Low End Mac Round Table

How We Choose and Use Cloud Storage Options

Low End Mac Staff - 2012.07.27

Apple has its iCloud service, but only if you use OS X 10.7 Lion (and soon 10.8 Mountain Lion). Dropbox covers all the Mac bases back to OS X 10.4 Tiger on PowerPC hardware. Some cloud services do a great job syncing files between devices. Other are better as a way to share files with others. And some are better suited for backup.

Dropbox logoThis week our staff shares how they use various cloud services - primarily Dropbox.

Dan Knight (Mac Musings): Although I have signed up for accounts with several other services, Dropbox is the only one I use. I use it to keep a set of files for Low End Mac synced between three different Macs, and it hasn't let me down. Best of all, when your Macs are on the same network, Dropbox can sync files without uploading them to the cloud and then downloading them to the other computers. It can do that over ethernet or WiFi, which is a lot faster.

Dropbox Preferences
Dropbox lets you sync files on your local area network (LAN) as well as online.

I would like to backup my iTunes and iPhoto libraries for free, but each is about 15 GB in size, and most of the free cloud services offer 5 GB for free with only paid options to get more space.

Dan Bashur (Apple, Tech, and Gaming): I never used a dedicated cloud-based service until Dan Knight introduced me and several other Low End Mac staffers to Dropbox. It truly is one of the very best services you could imagine using for moving files between systems and/or sharing them. The fact that it can be used across PowerPC and Intel Macs makes it truly one of the best services for the Mac.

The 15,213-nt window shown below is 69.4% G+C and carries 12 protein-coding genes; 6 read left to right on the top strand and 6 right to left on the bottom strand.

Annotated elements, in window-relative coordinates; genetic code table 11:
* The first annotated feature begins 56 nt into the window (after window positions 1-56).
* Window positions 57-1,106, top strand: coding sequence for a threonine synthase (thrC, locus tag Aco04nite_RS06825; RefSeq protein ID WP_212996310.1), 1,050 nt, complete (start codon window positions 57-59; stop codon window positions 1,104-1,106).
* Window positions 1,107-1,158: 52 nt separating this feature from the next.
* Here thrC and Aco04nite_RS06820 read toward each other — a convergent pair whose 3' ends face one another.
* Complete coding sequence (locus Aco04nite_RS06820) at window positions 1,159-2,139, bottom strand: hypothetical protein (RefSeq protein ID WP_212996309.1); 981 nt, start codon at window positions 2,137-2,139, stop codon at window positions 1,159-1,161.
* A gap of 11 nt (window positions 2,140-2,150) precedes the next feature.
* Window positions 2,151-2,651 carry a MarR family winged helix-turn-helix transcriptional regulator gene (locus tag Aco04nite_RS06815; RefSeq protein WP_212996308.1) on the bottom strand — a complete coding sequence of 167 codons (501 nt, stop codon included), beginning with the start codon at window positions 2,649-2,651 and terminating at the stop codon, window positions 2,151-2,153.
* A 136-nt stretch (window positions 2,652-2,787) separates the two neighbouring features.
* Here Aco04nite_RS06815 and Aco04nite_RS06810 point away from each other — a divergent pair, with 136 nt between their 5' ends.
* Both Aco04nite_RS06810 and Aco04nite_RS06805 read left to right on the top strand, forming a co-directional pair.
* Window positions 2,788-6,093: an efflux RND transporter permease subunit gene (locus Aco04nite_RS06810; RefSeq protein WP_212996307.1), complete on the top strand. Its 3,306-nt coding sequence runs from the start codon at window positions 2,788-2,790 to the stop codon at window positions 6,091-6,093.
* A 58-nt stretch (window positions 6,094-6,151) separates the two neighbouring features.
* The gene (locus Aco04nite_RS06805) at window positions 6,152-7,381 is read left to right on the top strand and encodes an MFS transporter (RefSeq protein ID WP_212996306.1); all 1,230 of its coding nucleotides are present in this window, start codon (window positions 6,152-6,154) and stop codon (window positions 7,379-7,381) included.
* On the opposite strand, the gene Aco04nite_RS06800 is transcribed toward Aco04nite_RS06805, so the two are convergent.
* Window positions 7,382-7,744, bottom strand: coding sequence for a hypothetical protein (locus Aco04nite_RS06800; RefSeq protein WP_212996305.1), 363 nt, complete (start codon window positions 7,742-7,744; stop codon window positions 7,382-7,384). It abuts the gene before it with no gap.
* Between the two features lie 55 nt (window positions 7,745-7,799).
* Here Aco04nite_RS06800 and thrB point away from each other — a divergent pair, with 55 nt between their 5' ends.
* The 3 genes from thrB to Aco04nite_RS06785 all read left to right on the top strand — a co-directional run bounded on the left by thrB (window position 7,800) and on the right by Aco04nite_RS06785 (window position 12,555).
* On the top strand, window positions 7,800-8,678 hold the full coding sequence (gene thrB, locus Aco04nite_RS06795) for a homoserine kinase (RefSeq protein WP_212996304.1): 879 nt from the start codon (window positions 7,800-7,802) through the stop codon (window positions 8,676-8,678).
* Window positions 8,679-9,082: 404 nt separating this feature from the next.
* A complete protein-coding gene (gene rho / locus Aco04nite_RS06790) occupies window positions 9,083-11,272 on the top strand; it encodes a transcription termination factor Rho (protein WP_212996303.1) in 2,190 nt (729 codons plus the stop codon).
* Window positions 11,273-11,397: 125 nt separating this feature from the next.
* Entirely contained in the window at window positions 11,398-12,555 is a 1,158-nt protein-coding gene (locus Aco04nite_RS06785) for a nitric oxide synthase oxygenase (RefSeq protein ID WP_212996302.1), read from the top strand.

Since I've never used other cloud dedicated backup/syncing services yet, I can't vouch for them, but the dawn of webmail (such as Yahoo!) in a way has always provided cloud storage to a degree (albeit quite limited in it's early years - I think Yahoo! gave 25 MB of storage before 2000 or so).

Being able to read your email anywhere from any device that accesses the Web has been something that we may take for granted today, since these tools have been available in web-based form to the general public free of cost for more than 15 years. In addition to reading email itself, you can also download email attachments that you can access on any computer that can access Web. Sending yourself an email attachment is an easy way to not take a piece of paper or a USB thumb drive with you when you just need to access a few items (accessing these attachments at a company computer can prove troublesome since most data security policies at companies are stringent on opening attachments not created within the company system).

At any rate, email attachments are one of the greatest transmittal mediums of .pdf formatted documents used around the world for quite some time. Without this free and available cloud storage that our web-based mail servers provide, sending documents back and forth may have been a much different process for us today.

Charles Moore (several columns): I'm with the Dans in my admiration and appreciation of Dropbox, which has to be the model of how cloud synchronization should work. The fact that its software supports OS X 10.4 Tiger is icing on the proverbial cake, and indeed makes eating the cake possible for low-enders like me who still have older PPC Macs in service. Apple, of course, hasn't even troubled itself to make iCloud compatible with anything but very recent or current Macs and iDevices (Lion and iOS 5 respectively). Without Dropbox, keeping my iPad and Aluminum MacBook in sync with my two ancient Pismo PowerBooks would be a major pain. With Dropbox, you hardly have to think about it.

However, beyond syncing current work-in-progress, I'm not sold on cloud computing, and for backups of data, I still depend primarily local hardware media, as I noted in a recent Round Table on that topic. I did sign up for a free 50 GB Box.com account promotion a while back, but I have used it mainly for archived file backups.

Alan Zisman (Zis Mac): A big advantage to Dropbox (at least to me) over some of its competitors - and I have accounts at Box.com, Microsoft SkyDrive, and Google Drive - is that it's integrated into a number of iOS apps that I use, such as the very good ($5) GoodReader.